In 1998 Netscape opensourced their Mozilla project, as the new browser was called internally. In all, it took for four grueling years for Netscape to ship Navigator 6. It was bloated, but it was the first implementation of advanced CSS, DOM and JavaScript that would become the basis for the standards endorsed by the W3C. But Microsoft shortly thereafter shipped IE6. Enterprise workers rallied to IE6 and created Web sites that required it. Netscape continued to languish. In 2002 some enterprising developers took the opensource code for Navigator 6 and created a standalone browser that was lithe and fast. It would eventually be named Firefox. Shortly thereafter Apple came out with the own browser called Safari.

After the demise of Netscape, Microsoft disbanded their IE team and sat on their haunches. They mistakenly assumed no one would ever give up IE for another browser because the Web was being developed to be compatible with it. But the mere existence of Navigator 6 sparked intense interest among Web developers and designers, the prospect of tableless layout based on CSS. People began exploring the numerous bugs in IE6 and found ways to give one kind of CSS to it while using the cleaner, more elegant CSS for Mozilla browsers. It was finally possible to break out of the constraints of nested tables to create complex and sophisticated layouts.

At first, all the innovation in CSS was coming from the Mozilla/Firefox crowd. In time, though, Apple saw it in their strategic interest to have an opensource and powerful platform for Web applications. They opensourced their browser, calling it Webkit, and put resources in add advanced CSS features to it. Meanwhile Microsoft realized that a lot of people, actually, practically anyone who did Web develop, were criticizing IE6 for it’s innumerable bugs and bad implementation of CSS. There was a grass roots movement to dump IE, and it was gaining marketshare. Microsoft reconstituted the IE team and put them to work to fix some of the more egregious bug, but not all of them. Thus they shipped IE7, somewhat less buggy than IE6, but years behind Firefox and Webkit. By this time Apple had released its iPhone and iPod touch, which used Webkit as the rendering engine. And Google began building their own browser based on Apple’s Webkit.

Apple’s Webkit team had pushed the petal to the metal, pushing advanced CSS3 features into the browser at a dizzying pace. Whereas previously Firefox had been leading the charge in pushing advanced CSS, this crown had been snatched by the Webkit team. Seeing more and more users abandoning their browser because of its poor support for Web standards, Microsoft again decided to fix more bugs, releasing IE8 that could finally render CSS the way Opera, Firefox an Webkit had been able to do years previously. At this time the Webkit browser took over the Mobile space, dominating with the iPhone, iPod Touch, Palm Pre, Android and Nokia phones. Mobile Web development was Webkit development. Maybe this caused some envy in the Mozilla camp. Probably the release of Google Chrome, a browser based on Apple’s Webkit that rivaled Firefox for geek attention and respect, cause a change in mood in the Mozilla camp.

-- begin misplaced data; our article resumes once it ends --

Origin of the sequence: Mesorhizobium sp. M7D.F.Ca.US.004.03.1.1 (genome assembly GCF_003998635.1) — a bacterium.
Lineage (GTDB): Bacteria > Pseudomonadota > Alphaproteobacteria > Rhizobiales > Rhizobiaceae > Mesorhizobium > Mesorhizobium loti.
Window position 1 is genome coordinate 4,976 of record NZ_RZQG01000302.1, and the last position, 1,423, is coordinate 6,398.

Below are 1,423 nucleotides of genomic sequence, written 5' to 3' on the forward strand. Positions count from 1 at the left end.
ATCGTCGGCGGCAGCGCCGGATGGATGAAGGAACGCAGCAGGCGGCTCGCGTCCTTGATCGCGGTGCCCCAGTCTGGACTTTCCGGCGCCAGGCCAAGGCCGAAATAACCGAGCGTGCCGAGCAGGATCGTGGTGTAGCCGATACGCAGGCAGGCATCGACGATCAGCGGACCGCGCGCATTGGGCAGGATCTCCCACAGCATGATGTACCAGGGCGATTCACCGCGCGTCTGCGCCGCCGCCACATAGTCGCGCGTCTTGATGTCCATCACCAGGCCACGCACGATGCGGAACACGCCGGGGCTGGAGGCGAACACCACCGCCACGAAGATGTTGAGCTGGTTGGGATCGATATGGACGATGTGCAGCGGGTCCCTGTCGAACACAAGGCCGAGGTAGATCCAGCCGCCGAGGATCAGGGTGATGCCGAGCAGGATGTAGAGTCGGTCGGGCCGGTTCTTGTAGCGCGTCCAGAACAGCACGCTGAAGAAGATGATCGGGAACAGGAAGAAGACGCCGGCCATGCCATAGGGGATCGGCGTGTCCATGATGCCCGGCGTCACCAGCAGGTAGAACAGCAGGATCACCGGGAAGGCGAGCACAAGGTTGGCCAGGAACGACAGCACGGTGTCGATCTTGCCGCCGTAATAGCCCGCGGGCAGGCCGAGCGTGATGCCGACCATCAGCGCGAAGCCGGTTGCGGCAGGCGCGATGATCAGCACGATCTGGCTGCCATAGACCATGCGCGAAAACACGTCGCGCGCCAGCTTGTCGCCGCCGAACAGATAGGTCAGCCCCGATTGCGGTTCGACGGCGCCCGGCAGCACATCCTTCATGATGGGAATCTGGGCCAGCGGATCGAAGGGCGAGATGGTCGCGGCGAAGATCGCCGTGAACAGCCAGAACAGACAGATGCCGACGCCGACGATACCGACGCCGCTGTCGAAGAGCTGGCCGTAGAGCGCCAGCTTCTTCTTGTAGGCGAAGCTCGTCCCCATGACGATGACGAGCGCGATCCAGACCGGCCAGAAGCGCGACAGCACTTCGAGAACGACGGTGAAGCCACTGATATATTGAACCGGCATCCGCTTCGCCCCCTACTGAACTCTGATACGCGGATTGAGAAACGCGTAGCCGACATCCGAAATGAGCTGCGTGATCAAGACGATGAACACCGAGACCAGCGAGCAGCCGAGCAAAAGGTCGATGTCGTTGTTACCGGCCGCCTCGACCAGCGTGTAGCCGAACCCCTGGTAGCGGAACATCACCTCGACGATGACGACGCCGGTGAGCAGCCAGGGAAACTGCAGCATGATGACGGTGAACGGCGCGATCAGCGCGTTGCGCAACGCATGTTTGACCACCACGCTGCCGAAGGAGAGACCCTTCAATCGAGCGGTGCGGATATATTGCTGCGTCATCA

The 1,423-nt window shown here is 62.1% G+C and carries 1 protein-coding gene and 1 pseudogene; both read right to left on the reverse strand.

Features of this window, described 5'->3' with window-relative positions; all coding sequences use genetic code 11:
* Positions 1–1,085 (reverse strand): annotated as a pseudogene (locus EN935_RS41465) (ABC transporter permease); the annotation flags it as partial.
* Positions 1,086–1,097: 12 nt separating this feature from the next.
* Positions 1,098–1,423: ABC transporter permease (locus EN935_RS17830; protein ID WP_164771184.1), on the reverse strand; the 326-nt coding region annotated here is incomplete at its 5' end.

Seeing Firefox being left behind by Webkit’s push to implement advanced CSS3 features, they needed to play catch up. However, they sometimes chose to implement things differently from Webkit. They always had their reasons, but if Webkit had already implemented a feature and had submitted it to the W3C as a recommendation for standardization, why would the Firefox camp need to implement something different and they campaign to get their implementation accepted for standardization? This means that now we have write different CSS for border radii, CSS gradients. In general, the Webkit implementation is slightly more flexible than the Firefox version, though also more verbose. And now Microsoft has come back. As consumers and enterprise users continue to abandon IE, Microsoft is hard a work on IE9. They claim it will have full support for HTML5 and CSS3. If you go to their IE9 main page they have a graph of browsers’ performance with a suite of CSS3 test. Only IE9 passes these test 100%. All the other browsers fail miserably. Only one thing, this test suite was made by the IE team. That’s like students make up and administering their test to themselves. At the moment, as of beta 2, they only have support for borer radius, and that is implemented poorly with noticeable artifacts on the curves. From looking at what they have said they will support, it looks like once again Microsoft will release the most advanced version of IE that will at the same time be years behind other browsers. What scares me the most is that on their site the IE team discusses on videos that they looked at how everyone else was doing CSS3 and didn’t like their implementations. So they are going to do it their way. That means that whatever they implement will not look the same as other browsers, yay!!! We love cross-browser compatibility. So, between IE9, Firefox and Webkit, oh, and Opera, expect to be writing multiple versions of the CSS to accomplish the same thing in the different browsers. We are in the midst of the CSS3 Wars.